This section is from the book "The Law Of Contracts", by William Herbert Page. Also available from Amazon: Commercial Contracts: A Practical Guide to Deals, Contracts, Agreements and Promises.
As the modern classification of contracts was first laid down by Lord Mansfield in Kingston v. Preston,1 the modern doctrines for ascertaining the nature of any given covenant are based on a note by Sergeant Williams to Pordage v. Cole;2 and as the general principles laid down in this note have been recognized, followed and applied in subsequent decisions, though not always with perfect consistency, the note will be given in full.3 This note has no judicial authority. The author criticises the reasoning of the earlier eases, and often seeks to rationalize them by justifying, on grounds that never occurred to the courts, the results which they actually reached. At the same time the views set forth in this note are so much better suited to modern conditions, and conform so much more closely to the actual intentions of the parties than did the original theories of the English courts, that modern law on this subject is, to a large extent, based on this note rather than on the earlier cases; and its application and development will be discussed in the following sections.4
14 Arizona, World's Fair Mining Co v. Powers, 12 Ariz. 285, 100 Pac 957.
California. Deacon v. Blodgett, 111 Cal. 416, 44 Pac. 159.
Louisiana. Stockstill v. Byrd, 132 La. 404, 61 So. 446.
Michigan. Pearce v. Alward, 163 Mich. 313, 128 N. W. 210.
New York. Delaware Trust Co v. Calm, 195 N. Y. 231, 88 N. E. 53.
South Dakota. Ink v. Rohrig, 23 S. D. 548, 122 N. W. 594.
Washington. Ihrke v. Continental Life Ins. & Investment Co., 91 Wash. 342, L. R. A. 1916F, 430, 157 Pac 800.
1 Kingston v. Preston, 2 Doug. 689.
2 Pordage v. Cole, 1 Wms. Sauml. 3191.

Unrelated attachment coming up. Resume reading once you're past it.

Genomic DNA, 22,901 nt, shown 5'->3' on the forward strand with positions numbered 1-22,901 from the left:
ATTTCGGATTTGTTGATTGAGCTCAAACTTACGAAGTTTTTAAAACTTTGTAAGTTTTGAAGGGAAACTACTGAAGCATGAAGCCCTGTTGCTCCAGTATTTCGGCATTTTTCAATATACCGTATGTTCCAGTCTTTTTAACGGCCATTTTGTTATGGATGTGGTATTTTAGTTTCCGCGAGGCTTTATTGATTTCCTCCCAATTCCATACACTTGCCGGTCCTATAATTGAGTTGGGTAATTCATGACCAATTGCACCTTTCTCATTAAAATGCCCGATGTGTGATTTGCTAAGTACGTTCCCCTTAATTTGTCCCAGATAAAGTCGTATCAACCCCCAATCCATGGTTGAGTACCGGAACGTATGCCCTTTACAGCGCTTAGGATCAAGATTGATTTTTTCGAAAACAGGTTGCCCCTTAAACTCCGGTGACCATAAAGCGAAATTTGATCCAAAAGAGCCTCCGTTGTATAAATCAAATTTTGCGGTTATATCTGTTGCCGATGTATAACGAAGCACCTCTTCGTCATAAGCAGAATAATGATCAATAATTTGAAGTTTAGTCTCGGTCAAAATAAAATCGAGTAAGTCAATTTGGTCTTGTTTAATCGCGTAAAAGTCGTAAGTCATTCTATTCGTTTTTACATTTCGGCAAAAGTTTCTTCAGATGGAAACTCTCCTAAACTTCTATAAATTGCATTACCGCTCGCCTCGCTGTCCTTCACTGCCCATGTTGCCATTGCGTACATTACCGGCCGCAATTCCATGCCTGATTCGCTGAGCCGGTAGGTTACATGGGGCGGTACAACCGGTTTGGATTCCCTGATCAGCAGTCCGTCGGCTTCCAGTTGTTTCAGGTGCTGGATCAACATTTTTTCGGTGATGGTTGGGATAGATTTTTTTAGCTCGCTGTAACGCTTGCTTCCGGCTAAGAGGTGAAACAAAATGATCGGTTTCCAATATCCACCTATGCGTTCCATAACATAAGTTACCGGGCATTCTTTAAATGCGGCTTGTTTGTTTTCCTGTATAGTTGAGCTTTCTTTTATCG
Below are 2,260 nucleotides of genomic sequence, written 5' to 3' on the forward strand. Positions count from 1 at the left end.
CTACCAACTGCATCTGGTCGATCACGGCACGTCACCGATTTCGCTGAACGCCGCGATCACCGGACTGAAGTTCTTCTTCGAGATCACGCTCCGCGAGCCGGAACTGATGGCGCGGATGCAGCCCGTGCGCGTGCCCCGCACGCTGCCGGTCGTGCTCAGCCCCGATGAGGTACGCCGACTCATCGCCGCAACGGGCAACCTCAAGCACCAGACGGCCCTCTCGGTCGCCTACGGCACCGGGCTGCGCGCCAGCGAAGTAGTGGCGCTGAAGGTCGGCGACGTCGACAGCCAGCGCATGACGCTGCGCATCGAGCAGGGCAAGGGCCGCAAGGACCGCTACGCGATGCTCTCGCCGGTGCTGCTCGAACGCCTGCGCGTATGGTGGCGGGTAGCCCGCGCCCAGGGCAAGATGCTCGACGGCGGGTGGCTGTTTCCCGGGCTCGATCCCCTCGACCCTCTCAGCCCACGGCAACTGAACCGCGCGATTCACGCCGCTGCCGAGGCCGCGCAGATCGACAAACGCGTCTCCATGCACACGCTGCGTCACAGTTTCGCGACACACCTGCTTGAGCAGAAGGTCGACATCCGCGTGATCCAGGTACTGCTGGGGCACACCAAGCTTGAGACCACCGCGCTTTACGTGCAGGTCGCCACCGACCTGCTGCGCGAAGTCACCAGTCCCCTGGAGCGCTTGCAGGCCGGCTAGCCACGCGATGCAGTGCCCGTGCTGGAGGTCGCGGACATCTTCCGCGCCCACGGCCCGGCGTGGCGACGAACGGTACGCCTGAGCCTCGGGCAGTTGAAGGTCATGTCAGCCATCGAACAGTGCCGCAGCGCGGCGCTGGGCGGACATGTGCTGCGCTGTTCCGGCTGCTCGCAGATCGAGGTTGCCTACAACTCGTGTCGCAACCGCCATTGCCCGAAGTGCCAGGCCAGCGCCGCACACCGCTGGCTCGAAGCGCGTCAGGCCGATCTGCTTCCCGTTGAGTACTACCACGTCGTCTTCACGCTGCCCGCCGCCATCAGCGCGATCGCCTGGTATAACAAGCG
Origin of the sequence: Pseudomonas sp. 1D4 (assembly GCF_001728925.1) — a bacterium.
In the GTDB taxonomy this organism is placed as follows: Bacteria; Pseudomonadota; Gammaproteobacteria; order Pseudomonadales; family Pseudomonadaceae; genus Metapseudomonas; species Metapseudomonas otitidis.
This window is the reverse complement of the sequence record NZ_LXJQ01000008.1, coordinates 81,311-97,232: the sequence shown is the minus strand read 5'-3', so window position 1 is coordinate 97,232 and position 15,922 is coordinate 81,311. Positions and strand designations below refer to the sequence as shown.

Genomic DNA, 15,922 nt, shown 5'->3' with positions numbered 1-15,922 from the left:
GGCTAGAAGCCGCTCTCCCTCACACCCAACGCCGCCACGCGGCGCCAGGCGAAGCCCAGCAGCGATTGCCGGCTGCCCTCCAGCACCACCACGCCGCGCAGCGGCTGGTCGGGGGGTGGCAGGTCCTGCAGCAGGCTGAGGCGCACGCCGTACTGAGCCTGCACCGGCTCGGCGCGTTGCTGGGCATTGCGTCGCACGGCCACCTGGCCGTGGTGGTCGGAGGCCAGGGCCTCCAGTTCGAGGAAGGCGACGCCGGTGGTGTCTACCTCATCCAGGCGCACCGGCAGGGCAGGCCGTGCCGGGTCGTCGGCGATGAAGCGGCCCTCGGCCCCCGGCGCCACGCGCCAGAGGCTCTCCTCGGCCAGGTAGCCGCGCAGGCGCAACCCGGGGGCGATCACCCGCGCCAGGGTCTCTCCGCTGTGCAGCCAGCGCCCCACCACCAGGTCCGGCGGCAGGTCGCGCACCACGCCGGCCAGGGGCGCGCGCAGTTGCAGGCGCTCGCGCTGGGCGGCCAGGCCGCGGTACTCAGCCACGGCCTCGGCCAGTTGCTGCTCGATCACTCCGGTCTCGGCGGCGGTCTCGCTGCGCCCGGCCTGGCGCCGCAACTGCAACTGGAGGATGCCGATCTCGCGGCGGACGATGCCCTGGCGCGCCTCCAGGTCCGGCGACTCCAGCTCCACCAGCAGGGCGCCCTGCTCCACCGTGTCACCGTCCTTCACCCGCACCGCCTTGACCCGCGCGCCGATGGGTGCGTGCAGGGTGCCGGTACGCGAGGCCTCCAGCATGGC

3 "Almost all the old cases and many of the modern ones on this subject are decided upon distinctions so nice and technical that it is very difficult, if not impracticable, to deduce from them any certain rule or principle by which it can be ascertained what covenants are independent and what dependent; and, of course, when it is necessary to aver performance in the declaration and when not. Thus, if A covenant with B to serve him for a year, and B covenant with A to pay him £10, it is held that these are independent covenants, and A may maintain an action against B for the money before any service: but if B had covenanted to pay him £10 for the service, these words make the service a condition precedent, and A can not enforce payment of the money until he has performed the service. So where A covenants with B to marry his daughter, and B covenants to convey an estate to A and the daughter in special tail, it is said that, though A marry another woman, or the daughter of an-other man, still A may have an action against B on the covenant; but if B had covenanted to convey the estate for the cause aforesaid, the marriage is a condition precedent, and no action will he until it be solemnized 15 H. 7, 10 pl. 17, Bro. Covenant, 22, 12 Mod. 460; Thorpe v. Thorpe, Hob 106; Lampleigh v. Brathwait. Also where A, in consideration of £10, promised to deliver to B all the books of the law, it has been said that B may bring an action against A for the books before any payment; but if A, in consideration that B will pay him £10, will deliver to him all the books of the law, B can not bring an action for the books before he has paid the money. 1 Rol. Rep. 125; Everard v. Hopkins, per Coke, C. J. So where B covenanted with C, bis copyholder, to assure to him and his heirs the freehold and inheritance of his copyhold, and C, in consideration of the same performed, covenanted to pay such a sum, it was adjudged that this was a condition precedent, and B must make the assurance before be is entitled to the money; but if the words had been, in consideration of the said covenant to be performed, B might bring an action for the money before he made the assurance. 3 Leon. 219, Brocas's case. And, lastly, where articles of agreement were made between A and B and a covenant by A that, for the consideration thereafter expressed, he should convey certain lands to B in fee, and B, on his part, for the consideration aforesaid, covenanted to pay a sum of money to A, it was held that these were independent covenants, and A might bring an action for the money before any conveyance of the lands. 1 Rol. Abr. 415, pl. 8, S C, cited 12 Mod. 463; Thorpe v. Thorpe, 1 Ld. Raym. 665, 666; 1 Lutw. 251, 252. There are many other authorities of a similar nature which I refer the reader to: 1 Rol. Rep. 336; Spanish Ambassador v. Gifford, Yelv. 133, 134; Bettis-worth v. Campion, Hob 88; Nichols v. Raynbred, 1 Lev. 203; Beany v. Turner, Hard 102, 103; Gibbons v. Prewd, 1 Str. 535; Blackwell v. Nash, Ibid. 712; Dawson v. Myer, 1 Wils. 88; Mar-tindale v. Fisher. Hence it appears that the judges in these cases seem to have founded their construction of the independency or dependency of covenants or agreements on artificial and subtle distinctions, without regarding the intent and meaning of the parties. For the rule which is contained in them all seems clear and indisputable: that where there are several covenants, promises or agreements which are independent of each other, one party may bring an action against the other for a breach of his covenants, etc., without averring a performance of the covenants, etc, on his, the plaintiff's part; and it is no excuse for the defendant to allege in his plea a breach of the covenants, etc, on the part of the plaintiff; according to Justinian's rule in the civil law, 'Qui actionem habet ad rem recuperandam, ipsam rem habere videtur' Justin de Regulis Juris, 361. But where the covenants, etc, are dependent, it is necessary for the plaintiff to aver and prove a performance of the covenants, etc, on his part, to entitle himself to an action for the breach of the covenants on the part of the defendant; and so are also 7 Rep 10, a, b, Ughtreds case; Doug. 690, 3rd ed, Kingston v. Preston, cited in Jones v Barkley. The difficulty lies in the application of this rule to the particular case. It is justly observed that covenants, etc., are to be construed to be either dependent or independent of each other, according to the intention and meaning of the parties, and the good sense of the case; and technical words should give way to such intention. 1 T. R. 645, Hotham v. East India Company; 6 T. R. 668, Porter v. Shephard; Ibid. 571, Campbell v. Jones; 7 T. R. 130, Morton v. Lamb.